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Title: Quantitative Analysis of Strategic Voting in Anonymous Voting Systems
Authors: Wang, Tiance
Advisors: Cuff, Paul
Kulkarni, Sanjeev
Contributors: Electrical Engineering Department
Keywords: Condorcet method
strategic voting
voting theory
Subjects: Information science
Economic theory
Issue Date: 2016
Publisher: Princeton, NJ : Princeton University
Abstract: Democratically choosing a single preference from three or more candidate options is not a straightforward matter. There are many competing ideas on how to aggregate rankings of candidates. However, the Gibbard-Satterthwaite theorem implies that no fair voting system (equality among voters and equality among candidates) is immune to strategic voting, also known as manipulation. This dissertation is a quantitative analysis of strategic voting from a geometric perspective. Anonymous voting rules, where all voters are equal, can be viewed as a partition of a high dimensional simplex, where different distributions of votes correspond to different points in the simplex, and each particular way of partitioning the simplex corresponds to a voting rule. It is revealed that the orientation, instead of the location, of the boundary determines manipulability. A boundary that separates two winning candidates is not manipulable if and only if the boundary is parallel to all vote changes that does not switch the order of the candidate pair. We analyze the vulnerability to strategic voting of several popular voting systems, including plurality, Borda count and Kemeny-Young, under various vote distributions. When there are three candidates, we show that the Kemeny-Young method, and Condorcet methods in general, are categorically more resistant to strategic voting than many other common voting systems, due to the existence of non-manipulable boundaries. We verify our results on voting data that we collected through an online survey on the 2012 US President Election. Finally, we explore the collective behaviors of manipulative voters. Assume every voter can change their vote for an infinite number of times. They formulate strategies based on their observations on the preference of the population. The observations, which contain noise, are generated by some distribution conditioned on the current vote status. We show that the plurality rule almost always elects the instant run-off winner, while Borda count almost always elects the Condorcet winner (when one exists) as the number of voters grow.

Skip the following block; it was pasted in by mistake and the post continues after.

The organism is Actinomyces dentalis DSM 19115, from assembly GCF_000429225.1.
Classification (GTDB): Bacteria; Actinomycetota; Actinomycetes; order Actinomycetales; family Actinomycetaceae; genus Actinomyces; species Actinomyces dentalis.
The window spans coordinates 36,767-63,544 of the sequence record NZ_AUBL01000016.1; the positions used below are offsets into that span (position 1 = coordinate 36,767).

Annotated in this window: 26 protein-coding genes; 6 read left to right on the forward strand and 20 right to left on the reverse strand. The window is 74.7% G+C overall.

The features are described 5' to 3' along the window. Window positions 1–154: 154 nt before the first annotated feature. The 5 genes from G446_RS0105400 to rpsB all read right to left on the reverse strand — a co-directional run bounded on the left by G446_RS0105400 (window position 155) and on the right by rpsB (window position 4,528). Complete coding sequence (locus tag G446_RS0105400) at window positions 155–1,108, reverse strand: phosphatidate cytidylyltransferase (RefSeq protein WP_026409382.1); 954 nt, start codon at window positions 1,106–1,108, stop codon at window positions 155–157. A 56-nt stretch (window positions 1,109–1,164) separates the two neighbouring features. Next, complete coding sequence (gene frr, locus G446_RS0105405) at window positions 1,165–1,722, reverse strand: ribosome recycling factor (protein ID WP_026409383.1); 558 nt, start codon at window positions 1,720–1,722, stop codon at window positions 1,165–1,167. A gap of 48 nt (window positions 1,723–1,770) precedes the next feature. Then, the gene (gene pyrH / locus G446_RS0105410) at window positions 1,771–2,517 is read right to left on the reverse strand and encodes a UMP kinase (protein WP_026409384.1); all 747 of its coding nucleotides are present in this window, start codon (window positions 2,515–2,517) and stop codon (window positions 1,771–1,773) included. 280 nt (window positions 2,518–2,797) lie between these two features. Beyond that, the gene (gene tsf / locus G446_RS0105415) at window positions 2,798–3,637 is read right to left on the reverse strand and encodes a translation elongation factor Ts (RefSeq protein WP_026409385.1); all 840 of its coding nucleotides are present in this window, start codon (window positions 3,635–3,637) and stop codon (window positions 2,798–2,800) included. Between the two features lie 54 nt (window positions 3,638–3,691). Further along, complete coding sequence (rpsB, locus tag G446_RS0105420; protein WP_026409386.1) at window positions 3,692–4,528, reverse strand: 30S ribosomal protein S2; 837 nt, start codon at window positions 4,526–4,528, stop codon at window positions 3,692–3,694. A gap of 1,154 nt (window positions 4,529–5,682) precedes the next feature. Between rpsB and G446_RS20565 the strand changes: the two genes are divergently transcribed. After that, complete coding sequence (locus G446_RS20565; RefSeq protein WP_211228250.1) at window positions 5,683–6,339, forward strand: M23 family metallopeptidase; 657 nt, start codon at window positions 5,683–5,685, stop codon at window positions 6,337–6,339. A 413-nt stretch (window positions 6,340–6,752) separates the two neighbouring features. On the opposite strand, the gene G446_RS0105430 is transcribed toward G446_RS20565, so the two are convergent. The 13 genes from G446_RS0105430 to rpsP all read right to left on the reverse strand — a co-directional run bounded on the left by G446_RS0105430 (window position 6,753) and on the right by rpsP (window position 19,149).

Alternate format: The Mudd Manuscript Library retains one bound copy of each dissertation. Search for these copies in the library's main catalog:
Type of Material: Academic dissertations (Ph.D.)
Language: en
Appears in Collections:Electrical Engineering

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